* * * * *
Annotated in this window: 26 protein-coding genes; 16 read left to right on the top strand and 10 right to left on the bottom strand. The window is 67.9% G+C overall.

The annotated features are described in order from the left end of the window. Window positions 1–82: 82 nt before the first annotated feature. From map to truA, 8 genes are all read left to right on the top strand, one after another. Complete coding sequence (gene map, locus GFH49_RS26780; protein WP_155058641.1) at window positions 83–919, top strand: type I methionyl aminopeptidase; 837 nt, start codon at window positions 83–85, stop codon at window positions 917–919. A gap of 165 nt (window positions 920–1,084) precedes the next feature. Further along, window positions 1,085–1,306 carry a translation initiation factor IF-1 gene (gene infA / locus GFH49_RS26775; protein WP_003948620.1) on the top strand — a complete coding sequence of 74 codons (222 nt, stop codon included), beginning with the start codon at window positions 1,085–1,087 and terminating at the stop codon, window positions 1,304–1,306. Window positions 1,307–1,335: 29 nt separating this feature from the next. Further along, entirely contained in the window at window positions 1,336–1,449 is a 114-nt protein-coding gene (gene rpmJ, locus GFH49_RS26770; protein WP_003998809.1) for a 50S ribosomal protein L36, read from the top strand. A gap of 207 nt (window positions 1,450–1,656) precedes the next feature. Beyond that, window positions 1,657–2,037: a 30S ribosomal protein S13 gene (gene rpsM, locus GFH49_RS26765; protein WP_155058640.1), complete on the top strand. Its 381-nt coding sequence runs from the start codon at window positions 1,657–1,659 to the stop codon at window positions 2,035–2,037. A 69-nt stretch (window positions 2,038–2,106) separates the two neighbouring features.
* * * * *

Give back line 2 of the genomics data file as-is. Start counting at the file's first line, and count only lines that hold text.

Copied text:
The annotated features are described in order from the left end of the window. Window positions 1–82: 82 nt before the first annotated feature. From map to truA, 8 genes are all read left to right on the top strand, one after another. Complete coding sequence (gene map, locus GFH49_RS26780; protein WP_155058641.1) at window positions 83–919, top strand: type I methionyl aminopeptidase; 837 nt, start codon at window positions 83–85, stop codon at window positions 917–919. A gap of 165 nt (window positions 920–1,084) precedes the next feature. Further along, window positions 1,085–1,306 carry a translation initiation factor IF-1 gene (gene infA / locus GFH49_RS26775; protein WP_003948620.1) on the top strand — a complete coding sequence of 74 codons (222 nt, stop codon included), beginning with the start codon at window positions 1,085–1,087 and terminating at the stop codon, window positions 1,304–1,306. Window positions 1,307–1,335: 29 nt separating this feature from the next. Further along, entirely contained in the window at window positions 1,336–1,449 is a 114-nt protein-coding gene (gene rpmJ, locus GFH49_RS26770; protein WP_003998809.1) for a 50S ribosomal protein L36, read from the top strand. A gap of 207 nt (window positions 1,450–1,656) precedes the next feature. Beyond that, window positions 1,657–2,037: a 30S ribosomal protein S13 gene (gene rpsM, locus GFH49_RS26765; protein WP_155058640.1), complete on the top strand. Its 381-nt coding sequence runs from the start codon at window positions 1,657–1,659 to the stop codon at window positions 2,035–2,037. A 69-nt stretch (window positions 2,038–2,106) separates the two neighbouring features.